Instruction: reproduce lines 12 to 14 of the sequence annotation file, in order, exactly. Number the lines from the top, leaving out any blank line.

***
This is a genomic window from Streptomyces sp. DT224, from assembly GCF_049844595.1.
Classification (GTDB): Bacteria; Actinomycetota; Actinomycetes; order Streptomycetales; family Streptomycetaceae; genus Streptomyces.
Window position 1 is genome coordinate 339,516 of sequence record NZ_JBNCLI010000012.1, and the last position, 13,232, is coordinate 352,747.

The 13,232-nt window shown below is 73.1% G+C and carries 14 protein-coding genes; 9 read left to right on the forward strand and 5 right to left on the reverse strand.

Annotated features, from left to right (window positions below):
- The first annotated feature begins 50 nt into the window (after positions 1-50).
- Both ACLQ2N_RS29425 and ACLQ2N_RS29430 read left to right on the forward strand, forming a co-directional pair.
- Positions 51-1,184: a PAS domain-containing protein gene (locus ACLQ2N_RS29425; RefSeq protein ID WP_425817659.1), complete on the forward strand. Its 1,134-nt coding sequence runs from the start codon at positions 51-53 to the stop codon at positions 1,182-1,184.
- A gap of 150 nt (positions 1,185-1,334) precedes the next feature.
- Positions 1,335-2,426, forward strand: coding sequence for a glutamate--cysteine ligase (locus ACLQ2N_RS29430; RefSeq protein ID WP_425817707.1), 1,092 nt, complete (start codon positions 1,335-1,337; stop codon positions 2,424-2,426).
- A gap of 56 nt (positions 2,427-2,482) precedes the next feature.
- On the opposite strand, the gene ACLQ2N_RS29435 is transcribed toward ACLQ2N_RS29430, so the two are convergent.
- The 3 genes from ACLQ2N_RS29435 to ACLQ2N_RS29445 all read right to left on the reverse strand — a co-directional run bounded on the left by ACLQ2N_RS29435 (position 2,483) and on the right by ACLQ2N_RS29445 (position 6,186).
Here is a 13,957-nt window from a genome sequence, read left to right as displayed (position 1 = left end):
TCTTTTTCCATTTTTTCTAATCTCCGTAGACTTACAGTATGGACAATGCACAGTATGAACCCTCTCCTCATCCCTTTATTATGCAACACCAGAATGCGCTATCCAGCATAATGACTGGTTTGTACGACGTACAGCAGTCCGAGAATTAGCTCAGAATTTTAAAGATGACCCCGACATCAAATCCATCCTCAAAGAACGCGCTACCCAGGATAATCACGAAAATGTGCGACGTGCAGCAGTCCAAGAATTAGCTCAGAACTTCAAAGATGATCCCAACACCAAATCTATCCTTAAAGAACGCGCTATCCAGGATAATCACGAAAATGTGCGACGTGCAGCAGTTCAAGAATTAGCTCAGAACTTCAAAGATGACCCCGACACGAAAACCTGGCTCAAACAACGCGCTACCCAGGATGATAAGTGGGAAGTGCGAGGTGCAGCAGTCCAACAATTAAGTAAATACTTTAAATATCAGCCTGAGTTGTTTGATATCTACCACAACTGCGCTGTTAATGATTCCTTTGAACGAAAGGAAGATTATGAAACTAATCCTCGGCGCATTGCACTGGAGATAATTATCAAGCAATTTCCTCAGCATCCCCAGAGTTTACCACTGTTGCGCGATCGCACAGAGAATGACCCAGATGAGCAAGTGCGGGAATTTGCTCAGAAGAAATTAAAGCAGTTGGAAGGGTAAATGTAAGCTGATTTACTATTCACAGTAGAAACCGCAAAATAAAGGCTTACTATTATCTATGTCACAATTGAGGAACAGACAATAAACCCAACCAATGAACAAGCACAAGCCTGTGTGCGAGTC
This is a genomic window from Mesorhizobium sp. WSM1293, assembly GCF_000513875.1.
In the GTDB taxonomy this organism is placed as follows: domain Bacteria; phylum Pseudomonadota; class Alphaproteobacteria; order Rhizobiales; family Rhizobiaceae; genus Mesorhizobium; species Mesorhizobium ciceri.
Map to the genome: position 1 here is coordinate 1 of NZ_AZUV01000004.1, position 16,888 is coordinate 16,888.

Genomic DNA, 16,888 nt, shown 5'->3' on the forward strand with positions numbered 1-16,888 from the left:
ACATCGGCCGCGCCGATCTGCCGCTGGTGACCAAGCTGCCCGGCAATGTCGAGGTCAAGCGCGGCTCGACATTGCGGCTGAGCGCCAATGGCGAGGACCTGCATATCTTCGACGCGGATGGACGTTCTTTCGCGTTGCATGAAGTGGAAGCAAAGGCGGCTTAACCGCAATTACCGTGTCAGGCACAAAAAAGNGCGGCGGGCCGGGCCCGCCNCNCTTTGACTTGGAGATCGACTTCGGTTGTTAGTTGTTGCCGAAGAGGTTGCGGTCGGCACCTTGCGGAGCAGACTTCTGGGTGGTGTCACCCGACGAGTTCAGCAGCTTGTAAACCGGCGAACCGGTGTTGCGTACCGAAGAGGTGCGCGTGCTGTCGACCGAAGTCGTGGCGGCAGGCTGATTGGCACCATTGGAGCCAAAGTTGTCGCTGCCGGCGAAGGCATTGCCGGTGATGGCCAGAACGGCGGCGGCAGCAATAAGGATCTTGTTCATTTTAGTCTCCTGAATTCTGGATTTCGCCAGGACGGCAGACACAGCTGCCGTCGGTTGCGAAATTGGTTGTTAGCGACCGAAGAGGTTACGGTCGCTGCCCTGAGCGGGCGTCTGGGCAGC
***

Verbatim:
- On the opposite strand, the gene ACLQ2N_RS29435 is transcribed toward ACLQ2N_RS29430, so the two are convergent.
- The 3 genes from ACLQ2N_RS29435 to ACLQ2N_RS29445 all read right to left on the reverse strand — a co-directional run bounded on the left by ACLQ2N_RS29435 (position 2,483) and on the right by ACLQ2N_RS29445 (position 6,186).
Here is a 13,957-nt window from a genome sequence, read left to right as displayed (position 1 = left end):